Vietnam has downgraded Typhoon Noru to a tropical depression but warns residents to stay on alert because of the risks from flooding and landslides caused by heavy rain.
The storm made landfall in the early hours of Wednesday with winds of 117km/h in the province of Quang Nam, home to the historic city of Hoi An and resort of Danang, the weather agency told state media.
"I don't know if my roof has been torn down yet. The wind is just too strong," Le Thi Buoi, 70, said by telephone from a shelter in the coastal community of Tam Ky.
"You can hear it's roaring even inside this shelter."
There were no immediate reports of casualties but photographs posted on social media and on state media showed downed trees and mudslides blocking roads.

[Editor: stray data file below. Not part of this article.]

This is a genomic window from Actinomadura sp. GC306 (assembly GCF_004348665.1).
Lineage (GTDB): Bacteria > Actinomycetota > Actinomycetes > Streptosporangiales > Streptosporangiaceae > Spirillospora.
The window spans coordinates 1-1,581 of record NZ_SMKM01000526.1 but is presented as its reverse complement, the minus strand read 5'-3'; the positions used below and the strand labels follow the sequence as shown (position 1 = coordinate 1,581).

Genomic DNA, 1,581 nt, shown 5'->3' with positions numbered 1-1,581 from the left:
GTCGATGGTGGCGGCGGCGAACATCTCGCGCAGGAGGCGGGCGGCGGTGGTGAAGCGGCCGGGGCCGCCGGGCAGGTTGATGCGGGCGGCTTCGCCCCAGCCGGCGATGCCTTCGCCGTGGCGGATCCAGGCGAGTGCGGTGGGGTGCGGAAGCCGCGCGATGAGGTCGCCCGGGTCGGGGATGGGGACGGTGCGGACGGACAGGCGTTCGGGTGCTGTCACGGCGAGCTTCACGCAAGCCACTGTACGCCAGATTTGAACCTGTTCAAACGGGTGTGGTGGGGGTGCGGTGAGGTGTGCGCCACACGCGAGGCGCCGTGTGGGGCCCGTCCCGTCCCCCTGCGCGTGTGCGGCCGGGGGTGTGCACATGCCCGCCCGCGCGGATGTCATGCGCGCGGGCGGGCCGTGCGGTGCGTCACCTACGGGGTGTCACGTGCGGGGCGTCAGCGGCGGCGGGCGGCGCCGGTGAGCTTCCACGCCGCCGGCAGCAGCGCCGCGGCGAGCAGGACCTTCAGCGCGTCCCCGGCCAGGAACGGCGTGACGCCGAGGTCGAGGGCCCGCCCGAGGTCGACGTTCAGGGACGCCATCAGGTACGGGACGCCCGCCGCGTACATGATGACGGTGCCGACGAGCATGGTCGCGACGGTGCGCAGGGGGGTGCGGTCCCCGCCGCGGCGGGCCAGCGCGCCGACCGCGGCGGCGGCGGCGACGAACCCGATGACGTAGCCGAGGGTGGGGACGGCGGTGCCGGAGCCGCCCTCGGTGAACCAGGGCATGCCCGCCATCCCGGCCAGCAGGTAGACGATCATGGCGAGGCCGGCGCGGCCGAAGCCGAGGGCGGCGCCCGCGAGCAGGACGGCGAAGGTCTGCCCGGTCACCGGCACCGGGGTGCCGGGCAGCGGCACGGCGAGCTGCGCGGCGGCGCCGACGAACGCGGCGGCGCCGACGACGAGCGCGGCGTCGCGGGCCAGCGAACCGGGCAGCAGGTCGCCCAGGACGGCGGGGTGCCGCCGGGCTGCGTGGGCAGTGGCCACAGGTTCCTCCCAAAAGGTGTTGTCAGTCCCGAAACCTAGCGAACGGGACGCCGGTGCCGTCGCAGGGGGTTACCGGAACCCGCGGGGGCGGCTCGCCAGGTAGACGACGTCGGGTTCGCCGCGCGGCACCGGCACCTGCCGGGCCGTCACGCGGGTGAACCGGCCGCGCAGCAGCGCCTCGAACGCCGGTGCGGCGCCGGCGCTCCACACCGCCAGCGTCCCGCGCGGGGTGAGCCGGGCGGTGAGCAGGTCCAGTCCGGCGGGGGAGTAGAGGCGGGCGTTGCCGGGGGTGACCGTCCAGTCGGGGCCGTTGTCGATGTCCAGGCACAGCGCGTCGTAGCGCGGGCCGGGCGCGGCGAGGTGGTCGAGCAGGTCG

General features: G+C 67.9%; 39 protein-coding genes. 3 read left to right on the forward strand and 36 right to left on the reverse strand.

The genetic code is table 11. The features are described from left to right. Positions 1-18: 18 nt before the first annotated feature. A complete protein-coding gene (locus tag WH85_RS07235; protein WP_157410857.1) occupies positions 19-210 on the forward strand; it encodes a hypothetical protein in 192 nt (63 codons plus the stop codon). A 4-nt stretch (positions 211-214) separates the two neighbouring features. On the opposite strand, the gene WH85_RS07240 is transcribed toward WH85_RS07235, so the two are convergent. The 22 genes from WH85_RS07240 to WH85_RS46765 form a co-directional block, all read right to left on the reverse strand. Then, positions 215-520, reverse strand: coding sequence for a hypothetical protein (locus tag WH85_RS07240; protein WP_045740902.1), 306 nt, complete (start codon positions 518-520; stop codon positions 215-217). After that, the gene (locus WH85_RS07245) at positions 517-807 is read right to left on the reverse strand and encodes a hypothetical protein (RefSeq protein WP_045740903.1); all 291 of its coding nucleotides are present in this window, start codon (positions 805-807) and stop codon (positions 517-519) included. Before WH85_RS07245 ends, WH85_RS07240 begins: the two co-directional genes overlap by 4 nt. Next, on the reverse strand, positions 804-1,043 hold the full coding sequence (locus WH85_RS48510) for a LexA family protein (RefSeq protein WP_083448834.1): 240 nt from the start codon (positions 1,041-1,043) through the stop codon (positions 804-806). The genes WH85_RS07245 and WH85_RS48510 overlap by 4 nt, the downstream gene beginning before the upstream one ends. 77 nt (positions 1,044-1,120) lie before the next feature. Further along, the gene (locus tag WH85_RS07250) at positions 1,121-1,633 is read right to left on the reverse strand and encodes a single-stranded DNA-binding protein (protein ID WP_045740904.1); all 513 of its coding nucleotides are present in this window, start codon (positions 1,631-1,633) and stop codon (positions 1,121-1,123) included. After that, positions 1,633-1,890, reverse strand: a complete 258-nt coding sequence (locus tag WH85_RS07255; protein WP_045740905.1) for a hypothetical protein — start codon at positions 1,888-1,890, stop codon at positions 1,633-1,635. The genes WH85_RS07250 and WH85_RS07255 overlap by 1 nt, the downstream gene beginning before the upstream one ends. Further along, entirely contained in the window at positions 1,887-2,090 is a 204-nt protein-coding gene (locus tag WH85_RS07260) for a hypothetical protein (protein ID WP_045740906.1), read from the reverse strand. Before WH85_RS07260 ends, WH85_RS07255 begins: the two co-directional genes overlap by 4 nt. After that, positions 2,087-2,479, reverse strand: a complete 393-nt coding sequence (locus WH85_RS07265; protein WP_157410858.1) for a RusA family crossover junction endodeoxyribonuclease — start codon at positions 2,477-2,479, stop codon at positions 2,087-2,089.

Noru was the strongest storm to hit the neighbouring Philippines this year and killed at least eight people when it made landfall on Sunday night, flooding farmland and communities and damaging crops, mainly rice.
Vietnam is also vulnerable to destructive storms and flooding because of its long coastline. Natural disasters - predominantly floods and landslides triggered by storms - killed 139 people and injured 150 others in the country last year, official data showed.
Australian Associated Press
Sign up for our newsletter to stay up to date.